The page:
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Job Outlook for:
Customer Service Representatives

SOC: 43-4051        OOH: U249

Customer Service Representatives
Quick Stats
Total Jobs in 2016 2,784,500
Expected Growth 5%    (As fast as average)
New Jobs To Be Added
from 2016 to 2026
136,000
Median Pay $25,000 to $34,999

 

 

Employment Outlook for Customer Service Representatives

Employment of customer service representatives is projected to grow 5 percent from 2016 to 2026, about as fast as the average for all occupations.

Overall employment growth should result from growth in industries that specialize in handling customer service. Specifically, telephone call centers, also known as customer contact centers, are expected to add the most new jobs for customer service representatives. Employment of representatives in these centers is projected to grow 36 percent from 2016 to 2026. Some businesses are increasingly contracting out their customer service operations to telephone call centers because the call centers provide consolidated sales and customer service functions.

Employment growth of customer service representatives in all other industries will be driven by growth of those industries, as well as consumers’ demand for products and services that require customer support. Some companies will continue to use in-house service centers to differentiate themselves from competitors, particularly for inquiries that are more complex, such as refunding accounts or confirming insurance coverage.

However, some companies are increasingly using Internet self-service or interactive voice-response systems that enable customers to perform simple tasks, such as changing addresses or reviewing account billing, without speaking to a representative. Improvements in technology will gradually allow these automated systems to perform more advanced tasks.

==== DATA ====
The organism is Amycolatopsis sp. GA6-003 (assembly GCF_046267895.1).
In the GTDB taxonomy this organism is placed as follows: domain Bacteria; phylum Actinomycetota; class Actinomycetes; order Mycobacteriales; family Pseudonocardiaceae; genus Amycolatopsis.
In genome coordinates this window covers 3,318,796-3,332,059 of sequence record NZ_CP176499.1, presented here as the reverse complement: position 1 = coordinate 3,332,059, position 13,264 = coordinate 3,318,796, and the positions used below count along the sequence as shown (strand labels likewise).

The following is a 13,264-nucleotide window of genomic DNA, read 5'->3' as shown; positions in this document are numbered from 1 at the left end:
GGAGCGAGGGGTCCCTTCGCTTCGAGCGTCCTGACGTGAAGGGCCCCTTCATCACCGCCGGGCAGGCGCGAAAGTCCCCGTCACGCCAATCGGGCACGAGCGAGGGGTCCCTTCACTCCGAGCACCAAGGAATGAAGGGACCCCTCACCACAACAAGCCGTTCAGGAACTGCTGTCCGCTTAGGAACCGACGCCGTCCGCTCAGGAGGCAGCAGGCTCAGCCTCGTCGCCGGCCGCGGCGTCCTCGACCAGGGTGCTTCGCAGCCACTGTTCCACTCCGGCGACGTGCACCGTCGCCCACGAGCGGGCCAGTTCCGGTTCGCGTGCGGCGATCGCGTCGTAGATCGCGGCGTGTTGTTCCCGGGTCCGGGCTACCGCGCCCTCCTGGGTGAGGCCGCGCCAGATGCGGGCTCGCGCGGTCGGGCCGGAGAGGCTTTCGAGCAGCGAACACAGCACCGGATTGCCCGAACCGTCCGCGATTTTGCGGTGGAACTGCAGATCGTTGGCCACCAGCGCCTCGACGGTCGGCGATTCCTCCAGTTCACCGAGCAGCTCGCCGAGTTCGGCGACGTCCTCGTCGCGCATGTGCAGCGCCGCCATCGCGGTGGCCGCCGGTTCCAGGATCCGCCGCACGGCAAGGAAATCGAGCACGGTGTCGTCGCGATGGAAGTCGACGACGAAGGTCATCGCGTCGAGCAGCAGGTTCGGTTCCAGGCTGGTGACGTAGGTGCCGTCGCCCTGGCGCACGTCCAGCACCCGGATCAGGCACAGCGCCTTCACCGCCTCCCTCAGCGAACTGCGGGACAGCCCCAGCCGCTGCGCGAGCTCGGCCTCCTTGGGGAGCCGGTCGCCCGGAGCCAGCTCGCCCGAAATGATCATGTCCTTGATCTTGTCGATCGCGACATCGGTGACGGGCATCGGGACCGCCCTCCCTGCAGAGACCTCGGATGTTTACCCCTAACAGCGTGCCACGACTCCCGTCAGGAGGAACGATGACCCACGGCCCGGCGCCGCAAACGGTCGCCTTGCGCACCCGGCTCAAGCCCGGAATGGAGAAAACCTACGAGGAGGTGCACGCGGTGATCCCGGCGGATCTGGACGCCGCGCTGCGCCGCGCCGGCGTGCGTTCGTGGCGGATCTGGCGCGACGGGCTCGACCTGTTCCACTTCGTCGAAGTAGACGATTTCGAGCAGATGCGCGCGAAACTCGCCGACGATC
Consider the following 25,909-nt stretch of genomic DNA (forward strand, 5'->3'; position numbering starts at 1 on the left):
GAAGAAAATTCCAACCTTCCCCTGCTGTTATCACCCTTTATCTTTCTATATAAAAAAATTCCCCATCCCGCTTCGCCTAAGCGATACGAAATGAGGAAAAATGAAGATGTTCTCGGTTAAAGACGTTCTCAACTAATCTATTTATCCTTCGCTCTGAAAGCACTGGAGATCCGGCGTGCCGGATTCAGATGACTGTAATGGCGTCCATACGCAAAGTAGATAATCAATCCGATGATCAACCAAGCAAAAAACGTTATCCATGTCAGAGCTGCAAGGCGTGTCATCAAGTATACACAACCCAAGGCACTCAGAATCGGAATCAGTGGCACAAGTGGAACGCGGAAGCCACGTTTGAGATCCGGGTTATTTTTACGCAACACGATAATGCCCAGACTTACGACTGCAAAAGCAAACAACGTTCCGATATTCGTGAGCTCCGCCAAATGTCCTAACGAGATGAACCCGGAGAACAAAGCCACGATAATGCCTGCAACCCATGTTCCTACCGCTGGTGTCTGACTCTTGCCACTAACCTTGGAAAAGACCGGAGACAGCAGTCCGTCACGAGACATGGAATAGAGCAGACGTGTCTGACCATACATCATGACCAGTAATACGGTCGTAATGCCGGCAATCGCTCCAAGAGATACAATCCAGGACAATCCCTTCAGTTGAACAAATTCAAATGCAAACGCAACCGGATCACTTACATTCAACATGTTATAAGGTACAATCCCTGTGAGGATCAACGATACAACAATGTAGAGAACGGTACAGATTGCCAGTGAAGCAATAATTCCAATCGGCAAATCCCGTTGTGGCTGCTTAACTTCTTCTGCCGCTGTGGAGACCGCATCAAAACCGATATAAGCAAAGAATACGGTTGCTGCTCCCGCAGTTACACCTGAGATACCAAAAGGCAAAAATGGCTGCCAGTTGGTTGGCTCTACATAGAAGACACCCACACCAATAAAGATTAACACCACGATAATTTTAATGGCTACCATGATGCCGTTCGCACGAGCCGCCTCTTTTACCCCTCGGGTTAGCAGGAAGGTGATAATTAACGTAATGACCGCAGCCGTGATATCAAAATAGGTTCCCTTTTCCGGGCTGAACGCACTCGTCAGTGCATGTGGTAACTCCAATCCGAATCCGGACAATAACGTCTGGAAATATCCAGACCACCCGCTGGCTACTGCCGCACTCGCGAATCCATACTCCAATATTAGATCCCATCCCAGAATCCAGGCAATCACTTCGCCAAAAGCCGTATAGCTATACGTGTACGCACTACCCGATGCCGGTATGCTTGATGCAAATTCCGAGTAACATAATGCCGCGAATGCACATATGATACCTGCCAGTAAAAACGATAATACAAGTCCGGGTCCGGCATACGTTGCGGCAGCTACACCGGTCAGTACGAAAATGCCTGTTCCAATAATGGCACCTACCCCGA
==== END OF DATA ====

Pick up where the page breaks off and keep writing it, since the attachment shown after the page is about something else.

Job Prospects

Job prospects for customer service representatives are expected to be good because of the need to replace workers who leave the occupation.

 

 


 

Typical Pay for Customer Service Representatives

The median hourly wage for customer service representatives was $15.53 in May 2016. The median wage is the wage at which half the workers in an occupation earned more than that amount and half earned less. The lowest 10 percent earned less than $10.01, and the highest 10 percent earned more than $25.83.

In May 2016, the median hourly wages for customer service representatives in the top industries in which they worked were as follows:

Wholesale trade $17.89
Insurance carriers and related activities 17.38
Professional, scientific, and technical services 17.33
Telephone call centers 12.98
Retail trade 12.13

Although most customer service representatives work full time, about 1 in 5 worked part time in 2016. Customer service representatives often need to work during busy times, such as evenings, weekends, and holidays.

Positions in call centers may require early morning or late night shifts because some call centers are open 24 hours a day.



 

What Customer Service Representatives Do All Day

Customer service representatives interact with customers to handle complaints, process orders, and provide information about an organization’s products and services.

Duties

Customer service representatives typically do the following:

  • Listen to customers’ questions and concerns, and provide answers or responses
  • Provide information about products and services
  • Take orders, calculate charges, and process billing or payments
  • Review or make changes to customer accounts
  • Handle returns or complaints
  • Record details of customer contacts and actions taken
  • Refer customers to supervisors or more experienced employees

Customer service representatives answer questions or requests from customers or the public. They typically provide services by phone, but some also interact with customers face to face, or by email or live chat.

The specific duties of customer service representatives vary by industry. For example, representatives who work in banks may answer customers’ questions about their accounts. Representatives who work for utility and telecommunication companies may help customers with service problems, such as outages. Those who work in retail stores often handle returns, process refunds, and help customers locate items. Some representatives make changes to customers’ accounts, such as updating addresses or canceling orders. Although selling is not their main job, some representatives may help generate sales while providing information about a product or service.